The 2015 Seattle Mariners have been a mixed bag thus far. There are legitimate bright spots, both expected and unexpected. There are also some disappointments, some that we could see coming and some that we couldn’t. Same as any team! Crazy thing about baseball is it happens to everyone.
Throughout the wildness of the April M’s, there’s been one guy who’s gotten consistently unlucky. One player who’s been getting the short end of the stick seemingly every time. If you’ve been watching the games, you probably know who I’m talking about – this is about Logan Morrison.
LoMo is off to a terrible start this year – in 55 plate appearances, he’s running a .176/.236/.176 batting line. That’s no home runs, no extra base hits – good for an isolated slugging percentage of zero. Add in some typically sub par defense at first, and he’s been worth -0.4 WAR already. Which explains why the M’s are doing stuff like signing Carlos Quentin as a potential platoon partner.
So far this year, Morrison has been the Mariners worst player – worse, even, than any of the pitchers who have had such nightmarish results. But here’s the thing with Morrison: this won’t last, since underneath it all, he’s been alright. No, really. Stick with me here.
Morrison’s strikeout rate, in an admittedly tiny sample, is the lowest it’s ever been. At 10.9%, he’s way in front of his previous career-best mark, which was 16.2% last season. He’s never done this in the minors, either, in case you were wondering. This is uncharted territory for a guy who appears to be getting more out of his at-bats than ever before.
His walk rate is also improved from 2013, by the way, but that’s not what’s exciting here. What’s exciting is that less strikeouts mean more balls in play, and here’s where we have the clearest evidence that LoMo’s being robbed. On balls in play this year, LoMo’s got a .200 average. That’s 80 points below his career average, and 87 points below where he was a year ago.
Despite putting more balls in play, Morrison’s having a hard time avoiding fielder’s gloves. Given the nature of this data sample – less than one tenth of a season’s worth of trips to the plate – it seems almost certain that there’s no cause for this other than bad luck. Morrison’s peripherals strongly suggest he should be getting more luck with his balls in play, not worse. Let the K rate encourage you twice as much as the batting average discourages you.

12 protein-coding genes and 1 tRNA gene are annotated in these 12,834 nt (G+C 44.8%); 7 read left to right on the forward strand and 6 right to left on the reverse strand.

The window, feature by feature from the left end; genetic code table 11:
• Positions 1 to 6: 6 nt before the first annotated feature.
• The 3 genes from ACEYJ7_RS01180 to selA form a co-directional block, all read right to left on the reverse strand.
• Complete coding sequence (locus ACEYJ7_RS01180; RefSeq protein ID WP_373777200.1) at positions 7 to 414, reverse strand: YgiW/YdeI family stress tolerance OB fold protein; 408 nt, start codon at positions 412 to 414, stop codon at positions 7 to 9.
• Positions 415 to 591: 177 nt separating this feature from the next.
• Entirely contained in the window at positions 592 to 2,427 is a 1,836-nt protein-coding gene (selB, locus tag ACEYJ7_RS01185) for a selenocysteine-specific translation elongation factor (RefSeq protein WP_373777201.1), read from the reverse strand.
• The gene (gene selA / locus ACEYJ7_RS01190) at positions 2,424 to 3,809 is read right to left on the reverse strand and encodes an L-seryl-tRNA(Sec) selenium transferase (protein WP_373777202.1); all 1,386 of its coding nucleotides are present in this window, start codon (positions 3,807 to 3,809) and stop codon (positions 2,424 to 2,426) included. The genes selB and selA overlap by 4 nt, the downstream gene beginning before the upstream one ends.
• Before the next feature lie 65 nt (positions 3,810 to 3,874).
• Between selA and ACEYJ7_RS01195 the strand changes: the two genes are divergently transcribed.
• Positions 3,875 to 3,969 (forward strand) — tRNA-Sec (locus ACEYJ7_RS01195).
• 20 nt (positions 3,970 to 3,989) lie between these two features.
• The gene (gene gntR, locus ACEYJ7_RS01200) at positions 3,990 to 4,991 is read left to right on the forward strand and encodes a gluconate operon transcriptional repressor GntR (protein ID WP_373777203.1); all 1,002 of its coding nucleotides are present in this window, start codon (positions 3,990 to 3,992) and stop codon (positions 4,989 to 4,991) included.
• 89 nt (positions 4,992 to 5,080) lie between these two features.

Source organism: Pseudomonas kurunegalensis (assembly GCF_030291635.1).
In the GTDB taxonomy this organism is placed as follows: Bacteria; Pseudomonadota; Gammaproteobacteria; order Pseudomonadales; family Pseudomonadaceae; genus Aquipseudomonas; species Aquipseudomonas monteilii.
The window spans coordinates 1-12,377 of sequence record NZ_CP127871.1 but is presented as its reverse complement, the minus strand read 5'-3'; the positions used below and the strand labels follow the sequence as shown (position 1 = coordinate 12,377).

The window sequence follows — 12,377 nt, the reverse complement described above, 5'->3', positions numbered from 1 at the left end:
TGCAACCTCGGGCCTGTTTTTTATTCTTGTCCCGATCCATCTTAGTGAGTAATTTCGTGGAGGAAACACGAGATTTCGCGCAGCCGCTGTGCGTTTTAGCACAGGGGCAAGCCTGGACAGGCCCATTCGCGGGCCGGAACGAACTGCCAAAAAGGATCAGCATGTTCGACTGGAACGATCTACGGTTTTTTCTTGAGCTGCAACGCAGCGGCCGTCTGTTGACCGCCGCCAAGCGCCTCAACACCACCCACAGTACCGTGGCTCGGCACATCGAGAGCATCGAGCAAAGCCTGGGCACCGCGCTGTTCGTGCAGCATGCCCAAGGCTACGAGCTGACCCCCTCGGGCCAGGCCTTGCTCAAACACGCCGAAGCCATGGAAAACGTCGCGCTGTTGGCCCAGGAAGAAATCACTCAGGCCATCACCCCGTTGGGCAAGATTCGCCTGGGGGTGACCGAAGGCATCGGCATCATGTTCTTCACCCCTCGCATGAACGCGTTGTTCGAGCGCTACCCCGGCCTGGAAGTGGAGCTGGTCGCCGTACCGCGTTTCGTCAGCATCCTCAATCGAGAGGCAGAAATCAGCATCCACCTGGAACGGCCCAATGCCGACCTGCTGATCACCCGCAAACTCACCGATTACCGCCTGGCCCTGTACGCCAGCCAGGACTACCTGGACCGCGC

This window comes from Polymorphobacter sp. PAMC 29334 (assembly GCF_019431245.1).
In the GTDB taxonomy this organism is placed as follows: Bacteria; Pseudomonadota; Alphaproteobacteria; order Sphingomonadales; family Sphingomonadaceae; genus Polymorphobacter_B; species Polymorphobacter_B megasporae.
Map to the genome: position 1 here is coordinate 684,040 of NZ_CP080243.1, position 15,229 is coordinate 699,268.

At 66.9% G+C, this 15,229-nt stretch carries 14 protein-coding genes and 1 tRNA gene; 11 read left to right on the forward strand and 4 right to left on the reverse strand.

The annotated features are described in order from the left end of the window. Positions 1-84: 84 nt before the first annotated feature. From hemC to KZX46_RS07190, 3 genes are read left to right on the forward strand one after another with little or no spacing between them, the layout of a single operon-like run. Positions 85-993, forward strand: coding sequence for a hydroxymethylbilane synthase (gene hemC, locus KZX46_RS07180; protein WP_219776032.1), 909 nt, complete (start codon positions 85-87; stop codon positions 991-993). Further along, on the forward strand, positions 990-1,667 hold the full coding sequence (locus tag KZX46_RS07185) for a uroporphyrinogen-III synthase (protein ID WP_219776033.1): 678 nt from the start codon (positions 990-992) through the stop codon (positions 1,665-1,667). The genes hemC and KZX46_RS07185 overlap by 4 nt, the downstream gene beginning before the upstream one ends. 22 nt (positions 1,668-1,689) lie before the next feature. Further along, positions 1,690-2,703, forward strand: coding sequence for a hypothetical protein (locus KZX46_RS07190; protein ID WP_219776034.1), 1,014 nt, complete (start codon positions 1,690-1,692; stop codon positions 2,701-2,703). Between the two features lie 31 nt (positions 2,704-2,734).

Of course, we know this isn’t anecdotal data mining. Remember opening day, when Mike Trout reached up into the sky to rob LoMo of a dinger? Shin-Soo Choo did the same thing to him, and then he got robbed on some hard-hit balls during the Astros series. He’s been stinging the ball, only to find that it’s landing right in a mit. That’s not bad hitting – that’s good hitting, mired by some incredibly crappy luck.
Out of all the struggling Mariners, Logan Morrison might be the one least worth worrying about. At his best he’s good, not great, and if we look just a little bit past the results of his batted balls this year we’ll see a guy who’s been playing fundamentally good baseball. LoMo’s getting BABIP’d. Fortunately for him, this almost always works itself out rather quickly.
More from Seattle Mariners
- Seattle Mariners trade James Paxton. Deja vu or re-imagining?
- Seattle Mariners: November mailbag – Face of the franchise and more
- Seattle Mariners: Zunino part of 5 player swap. What it means for the M’s.
- Seattle Mariners: Mitch Haniger, and Edgar Martinez headed to Japan
- Seattle Mariners: Trading for Joc Pederson from L.A. – 3 scenarios